Pavegen, Former ID Student's Electricity-Generating Floor Tile, Gaining Traction Several years ago, British entrepreneur Laurence Kemball-Cook built his first Pavegen electricity generating prototype while studying Industrial Design & Technology at Loughborough University. The Pavegen is a floor tile, similar in concept to (though developed independently of) the Sustainable Dance Floor from the Netherlands. Like that product, it captures electricity generated by footfalls, making it an ideal way to generate power from nothing more than people walking over it. In December of last year the Pavegen began real-world trials at a grammar school in Kent, and now Kemball-Cook has received his first commercial order for the system: The new Westfield Stratford City Shopping Centre in East London plans to roll out a grid of Pavegens to power the lighting. "30 million shoppers a year = great for Pavegen!" With tops surfaced in 100% recycled truck tires, the Pavegens are designed to withstand outdoor punishment. You can learn more about the Pavegen and how it works here.
The Forefront of Performance-Based Design — The Bullitt Center While the building includes many innovations, in reality every feature of the building is being used elsewhere in the world. As Denis Hayes says, “our chief innovation is that we brought all these ideas together in one place at the same time” - net zero energy and water, composting toilets, toxic-free materials, FSC wood, and more. This section of the website focuses on different aspects of the building, so people can learn more and incorporate ideas into their own projects. Dashboard launches a building diagnostic system that shows real-time data about energy and water use in the building. Building Features includes detailed descriptions of different components and concepts in the building. UW Center for Integrated Design manages the ground floor “Discovery Commons” at the Bullitt Center, where tours, events and education happens. Tenants includes a full list of current occupants in the building. Photo Gallery is a collection of images from the Bullitt Center Flickr photostream.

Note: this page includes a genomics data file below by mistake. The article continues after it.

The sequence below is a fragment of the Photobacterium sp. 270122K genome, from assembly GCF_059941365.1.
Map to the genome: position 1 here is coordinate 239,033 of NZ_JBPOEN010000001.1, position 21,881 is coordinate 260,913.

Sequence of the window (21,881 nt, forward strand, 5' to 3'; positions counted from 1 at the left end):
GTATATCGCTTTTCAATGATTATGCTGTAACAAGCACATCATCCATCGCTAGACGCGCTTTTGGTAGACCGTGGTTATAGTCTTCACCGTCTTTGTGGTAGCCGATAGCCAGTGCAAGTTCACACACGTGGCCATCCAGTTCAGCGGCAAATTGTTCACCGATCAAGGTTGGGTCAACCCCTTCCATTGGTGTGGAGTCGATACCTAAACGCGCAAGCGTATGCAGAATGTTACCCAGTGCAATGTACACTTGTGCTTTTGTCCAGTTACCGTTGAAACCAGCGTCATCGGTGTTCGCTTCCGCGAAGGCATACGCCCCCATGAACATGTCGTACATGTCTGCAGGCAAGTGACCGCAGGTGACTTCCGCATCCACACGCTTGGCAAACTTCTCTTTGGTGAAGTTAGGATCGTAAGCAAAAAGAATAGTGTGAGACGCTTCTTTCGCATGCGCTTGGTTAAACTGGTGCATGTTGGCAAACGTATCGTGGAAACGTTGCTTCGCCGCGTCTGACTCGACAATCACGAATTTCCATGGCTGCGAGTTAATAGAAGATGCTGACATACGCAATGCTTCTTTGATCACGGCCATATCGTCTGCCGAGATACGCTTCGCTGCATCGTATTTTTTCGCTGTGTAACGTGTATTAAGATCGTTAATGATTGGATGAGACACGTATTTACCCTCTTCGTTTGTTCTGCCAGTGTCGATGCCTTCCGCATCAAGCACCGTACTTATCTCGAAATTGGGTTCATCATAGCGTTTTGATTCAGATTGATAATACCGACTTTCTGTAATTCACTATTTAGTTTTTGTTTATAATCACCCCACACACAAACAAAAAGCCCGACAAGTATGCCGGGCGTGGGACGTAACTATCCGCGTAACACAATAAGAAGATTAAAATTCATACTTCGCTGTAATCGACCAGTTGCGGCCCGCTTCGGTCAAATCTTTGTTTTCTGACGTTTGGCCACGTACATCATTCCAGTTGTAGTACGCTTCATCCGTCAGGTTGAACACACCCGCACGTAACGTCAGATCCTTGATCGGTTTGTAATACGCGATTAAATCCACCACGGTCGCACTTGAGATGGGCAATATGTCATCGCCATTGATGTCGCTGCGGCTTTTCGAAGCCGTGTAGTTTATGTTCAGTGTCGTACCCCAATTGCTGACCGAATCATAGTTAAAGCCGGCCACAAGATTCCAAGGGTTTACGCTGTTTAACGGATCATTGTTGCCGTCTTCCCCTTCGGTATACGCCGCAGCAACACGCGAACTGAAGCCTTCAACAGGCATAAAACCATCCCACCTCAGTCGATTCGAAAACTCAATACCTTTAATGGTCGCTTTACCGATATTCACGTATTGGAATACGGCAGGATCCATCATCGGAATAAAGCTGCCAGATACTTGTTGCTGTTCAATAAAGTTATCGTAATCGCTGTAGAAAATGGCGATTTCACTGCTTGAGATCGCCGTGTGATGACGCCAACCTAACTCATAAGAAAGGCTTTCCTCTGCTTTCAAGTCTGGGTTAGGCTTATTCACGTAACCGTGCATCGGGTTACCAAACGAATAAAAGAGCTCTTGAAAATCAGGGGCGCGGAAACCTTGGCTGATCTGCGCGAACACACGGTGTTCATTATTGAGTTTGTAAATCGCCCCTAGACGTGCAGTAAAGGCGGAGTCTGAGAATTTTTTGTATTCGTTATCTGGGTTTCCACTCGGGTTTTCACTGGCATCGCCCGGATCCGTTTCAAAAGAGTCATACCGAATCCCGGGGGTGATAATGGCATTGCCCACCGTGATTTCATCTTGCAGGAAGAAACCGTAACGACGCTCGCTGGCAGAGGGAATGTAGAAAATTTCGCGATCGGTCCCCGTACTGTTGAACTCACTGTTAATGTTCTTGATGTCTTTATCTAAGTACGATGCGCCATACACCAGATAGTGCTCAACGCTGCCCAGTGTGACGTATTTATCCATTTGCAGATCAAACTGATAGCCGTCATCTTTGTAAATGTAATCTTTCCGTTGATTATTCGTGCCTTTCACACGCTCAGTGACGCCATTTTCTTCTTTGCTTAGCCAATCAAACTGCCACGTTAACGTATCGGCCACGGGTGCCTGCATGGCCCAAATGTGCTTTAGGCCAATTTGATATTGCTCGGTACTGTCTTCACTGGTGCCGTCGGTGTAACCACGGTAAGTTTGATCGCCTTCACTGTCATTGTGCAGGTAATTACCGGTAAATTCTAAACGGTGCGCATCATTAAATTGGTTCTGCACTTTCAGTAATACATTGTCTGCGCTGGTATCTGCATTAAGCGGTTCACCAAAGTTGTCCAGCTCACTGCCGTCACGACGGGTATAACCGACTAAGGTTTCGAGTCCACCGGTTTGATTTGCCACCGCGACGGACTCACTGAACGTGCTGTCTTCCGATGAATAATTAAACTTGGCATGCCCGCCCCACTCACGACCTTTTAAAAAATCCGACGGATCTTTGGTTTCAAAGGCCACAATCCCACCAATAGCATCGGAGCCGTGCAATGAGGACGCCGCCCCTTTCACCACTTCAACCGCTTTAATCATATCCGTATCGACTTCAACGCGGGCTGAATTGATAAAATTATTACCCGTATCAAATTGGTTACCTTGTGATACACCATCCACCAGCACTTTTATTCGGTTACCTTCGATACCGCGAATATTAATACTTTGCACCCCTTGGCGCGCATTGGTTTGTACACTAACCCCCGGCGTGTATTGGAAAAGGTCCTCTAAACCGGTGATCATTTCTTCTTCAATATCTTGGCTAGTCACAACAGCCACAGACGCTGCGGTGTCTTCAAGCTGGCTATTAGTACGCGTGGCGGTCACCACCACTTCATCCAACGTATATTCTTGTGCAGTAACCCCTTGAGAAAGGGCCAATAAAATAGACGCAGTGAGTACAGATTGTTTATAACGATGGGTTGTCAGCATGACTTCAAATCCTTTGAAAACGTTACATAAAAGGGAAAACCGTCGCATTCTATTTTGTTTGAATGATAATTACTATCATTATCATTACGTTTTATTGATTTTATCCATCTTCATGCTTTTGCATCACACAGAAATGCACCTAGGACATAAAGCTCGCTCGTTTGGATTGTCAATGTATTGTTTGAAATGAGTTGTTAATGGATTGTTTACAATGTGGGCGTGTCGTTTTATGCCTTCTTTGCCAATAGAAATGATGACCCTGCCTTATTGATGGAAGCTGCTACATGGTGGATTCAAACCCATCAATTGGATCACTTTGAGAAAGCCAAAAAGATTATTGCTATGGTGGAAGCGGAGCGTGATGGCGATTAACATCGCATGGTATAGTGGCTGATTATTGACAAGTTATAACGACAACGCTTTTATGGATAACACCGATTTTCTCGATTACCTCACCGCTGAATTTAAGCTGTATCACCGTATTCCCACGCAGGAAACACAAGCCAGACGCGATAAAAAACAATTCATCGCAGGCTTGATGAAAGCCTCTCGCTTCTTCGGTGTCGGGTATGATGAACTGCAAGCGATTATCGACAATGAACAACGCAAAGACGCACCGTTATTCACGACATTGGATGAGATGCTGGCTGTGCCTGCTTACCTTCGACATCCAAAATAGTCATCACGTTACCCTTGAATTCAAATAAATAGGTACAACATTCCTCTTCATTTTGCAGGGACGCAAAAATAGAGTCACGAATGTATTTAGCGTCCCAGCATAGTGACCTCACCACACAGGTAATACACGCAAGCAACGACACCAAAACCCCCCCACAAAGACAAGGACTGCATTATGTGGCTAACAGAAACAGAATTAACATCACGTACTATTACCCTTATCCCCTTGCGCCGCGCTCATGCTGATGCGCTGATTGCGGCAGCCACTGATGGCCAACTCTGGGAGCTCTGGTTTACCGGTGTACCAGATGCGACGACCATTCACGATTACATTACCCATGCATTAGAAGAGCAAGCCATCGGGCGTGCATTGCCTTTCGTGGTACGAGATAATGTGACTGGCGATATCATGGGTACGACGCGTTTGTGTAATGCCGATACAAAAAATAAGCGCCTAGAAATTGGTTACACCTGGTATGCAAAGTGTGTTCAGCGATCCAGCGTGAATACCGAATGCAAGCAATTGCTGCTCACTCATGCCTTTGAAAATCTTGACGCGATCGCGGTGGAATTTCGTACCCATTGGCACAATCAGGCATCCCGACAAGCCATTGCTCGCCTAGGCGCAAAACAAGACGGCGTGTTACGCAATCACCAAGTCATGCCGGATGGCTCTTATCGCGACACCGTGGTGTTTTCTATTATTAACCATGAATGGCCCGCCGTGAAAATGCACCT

Galaxy Zoo New Bill Could Allow California to Harness Power Otherwise Lost as Cars Travel Over Pavement Workers installing road piezoelectric devices We’ve been presenting over time how piezoelectric devices could harness energy from different sources, and I think we were right supporting this technology. The following is a Press Release sent to us by California Assemblyman Mike Gatto, who proposed a new bill that will implement piezoelectric technology already in use in Italy and Israel to harness energy from road vibrations. “Hybrid vehicles capture the energy lost while slowing down a vehicle and use that energy to power the car independently from the engine for significant stretches of time. But what if we could capture the energy lost as all automobiles move along a stretch of pavement and place that power into the electrical grid? The technology, called “piezoelectric generation,” can produce as much as 44 megawatts of electricity per year from one single-lane, one-kilometer stretch of roadway — enough to power 30,800 homes for a year.